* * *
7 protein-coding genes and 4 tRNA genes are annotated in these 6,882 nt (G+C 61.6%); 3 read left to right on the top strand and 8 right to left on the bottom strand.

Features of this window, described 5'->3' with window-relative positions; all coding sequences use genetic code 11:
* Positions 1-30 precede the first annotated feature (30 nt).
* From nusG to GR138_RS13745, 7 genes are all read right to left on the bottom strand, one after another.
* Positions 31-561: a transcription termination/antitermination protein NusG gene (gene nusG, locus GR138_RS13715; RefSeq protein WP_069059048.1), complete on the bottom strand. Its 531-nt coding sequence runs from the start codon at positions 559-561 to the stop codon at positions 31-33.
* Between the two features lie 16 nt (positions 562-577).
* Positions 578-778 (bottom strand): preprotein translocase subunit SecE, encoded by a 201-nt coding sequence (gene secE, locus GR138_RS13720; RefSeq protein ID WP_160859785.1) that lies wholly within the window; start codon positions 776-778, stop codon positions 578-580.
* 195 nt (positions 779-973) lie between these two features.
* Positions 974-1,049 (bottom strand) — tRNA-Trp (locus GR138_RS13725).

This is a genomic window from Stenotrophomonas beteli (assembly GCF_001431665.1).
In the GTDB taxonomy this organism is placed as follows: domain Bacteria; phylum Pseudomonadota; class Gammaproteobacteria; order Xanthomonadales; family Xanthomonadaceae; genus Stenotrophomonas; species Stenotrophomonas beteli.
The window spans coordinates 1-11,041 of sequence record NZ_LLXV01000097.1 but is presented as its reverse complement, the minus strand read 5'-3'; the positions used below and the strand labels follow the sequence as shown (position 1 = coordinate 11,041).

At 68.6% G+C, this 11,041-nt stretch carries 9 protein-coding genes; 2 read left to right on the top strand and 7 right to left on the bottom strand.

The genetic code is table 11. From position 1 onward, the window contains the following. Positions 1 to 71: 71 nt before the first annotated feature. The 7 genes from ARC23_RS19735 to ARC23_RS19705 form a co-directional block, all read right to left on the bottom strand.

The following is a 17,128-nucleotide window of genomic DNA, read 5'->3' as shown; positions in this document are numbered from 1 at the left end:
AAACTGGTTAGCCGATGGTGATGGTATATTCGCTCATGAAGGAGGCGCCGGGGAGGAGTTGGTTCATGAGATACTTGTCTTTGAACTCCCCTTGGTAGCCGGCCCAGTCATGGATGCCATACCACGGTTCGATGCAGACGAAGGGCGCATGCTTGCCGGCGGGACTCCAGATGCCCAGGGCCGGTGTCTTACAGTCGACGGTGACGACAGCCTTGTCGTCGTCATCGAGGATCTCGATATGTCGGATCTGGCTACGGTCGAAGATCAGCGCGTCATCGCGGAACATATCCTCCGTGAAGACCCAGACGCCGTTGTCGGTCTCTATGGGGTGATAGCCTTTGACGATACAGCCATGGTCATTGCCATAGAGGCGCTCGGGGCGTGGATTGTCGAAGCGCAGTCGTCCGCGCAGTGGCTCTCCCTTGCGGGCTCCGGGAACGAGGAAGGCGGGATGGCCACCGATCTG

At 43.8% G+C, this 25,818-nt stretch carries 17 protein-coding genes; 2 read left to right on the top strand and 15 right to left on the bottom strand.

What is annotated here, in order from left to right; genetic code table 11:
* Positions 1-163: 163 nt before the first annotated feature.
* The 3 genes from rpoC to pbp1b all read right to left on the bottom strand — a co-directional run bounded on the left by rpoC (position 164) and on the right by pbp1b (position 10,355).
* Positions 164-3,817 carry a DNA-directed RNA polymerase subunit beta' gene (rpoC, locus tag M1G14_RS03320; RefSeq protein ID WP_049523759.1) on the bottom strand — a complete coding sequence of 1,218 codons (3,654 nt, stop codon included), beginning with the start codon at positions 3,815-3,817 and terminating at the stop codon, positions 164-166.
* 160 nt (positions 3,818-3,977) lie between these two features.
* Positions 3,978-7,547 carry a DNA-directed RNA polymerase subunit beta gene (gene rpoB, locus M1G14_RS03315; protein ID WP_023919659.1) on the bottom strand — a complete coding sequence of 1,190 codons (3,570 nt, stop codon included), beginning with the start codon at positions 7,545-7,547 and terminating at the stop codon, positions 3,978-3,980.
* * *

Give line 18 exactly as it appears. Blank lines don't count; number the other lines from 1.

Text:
What is annotated here, in order from left to right; genetic code table 11: